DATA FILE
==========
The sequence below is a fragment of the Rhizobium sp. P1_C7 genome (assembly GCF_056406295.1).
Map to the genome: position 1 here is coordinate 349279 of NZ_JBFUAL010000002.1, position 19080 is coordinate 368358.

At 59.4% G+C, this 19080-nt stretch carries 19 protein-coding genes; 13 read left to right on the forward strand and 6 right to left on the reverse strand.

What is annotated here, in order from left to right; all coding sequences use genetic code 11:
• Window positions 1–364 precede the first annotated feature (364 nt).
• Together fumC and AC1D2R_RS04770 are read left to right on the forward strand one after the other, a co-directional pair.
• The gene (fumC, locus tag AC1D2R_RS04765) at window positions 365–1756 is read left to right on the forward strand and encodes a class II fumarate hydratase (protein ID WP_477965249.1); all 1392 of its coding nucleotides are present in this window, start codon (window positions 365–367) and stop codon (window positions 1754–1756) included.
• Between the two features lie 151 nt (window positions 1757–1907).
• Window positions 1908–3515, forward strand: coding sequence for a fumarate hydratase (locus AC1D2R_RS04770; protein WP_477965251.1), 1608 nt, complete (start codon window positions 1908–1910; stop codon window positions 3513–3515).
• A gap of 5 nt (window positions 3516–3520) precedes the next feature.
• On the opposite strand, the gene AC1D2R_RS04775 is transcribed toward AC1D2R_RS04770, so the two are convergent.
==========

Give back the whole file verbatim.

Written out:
The sequence below is a fragment of the Rhizobium sp. P1_C7 genome (assembly GCF_056406295.1).
Map to the genome: position 1 here is coordinate 349279 of NZ_JBFUAL010000002.1, position 19080 is coordinate 368358.

At 59.4% G+C, this 19080-nt stretch carries 19 protein-coding genes; 13 read left to right on the forward strand and 6 right to left on the reverse strand.

What is annotated here, in order from left to right; all coding sequences use genetic code 11:
• Window positions 1–364 precede the first annotated feature (364 nt).
• Together fumC and AC1D2R_RS04770 are read left to right on the forward strand one after the other, a co-directional pair.
• The gene (fumC, locus tag AC1D2R_RS04765) at window positions 365–1756 is read left to right on the forward strand and encodes a class II fumarate hydratase (protein ID WP_477965249.1); all 1392 of its coding nucleotides are present in this window, start codon (window positions 365–367) and stop codon (window positions 1754–1756) included.
• Between the two features lie 151 nt (window positions 1757–1907).
• Window positions 1908–3515, forward strand: coding sequence for a fumarate hydratase (locus AC1D2R_RS04770; protein WP_477965251.1), 1608 nt, complete (start codon window positions 1908–1910; stop codon window positions 3513–3515).
• A gap of 5 nt (window positions 3516–3520) precedes the next feature.
• On the opposite strand, the gene AC1D2R_RS04775 is transcribed toward AC1D2R_RS04770, so the two are convergent.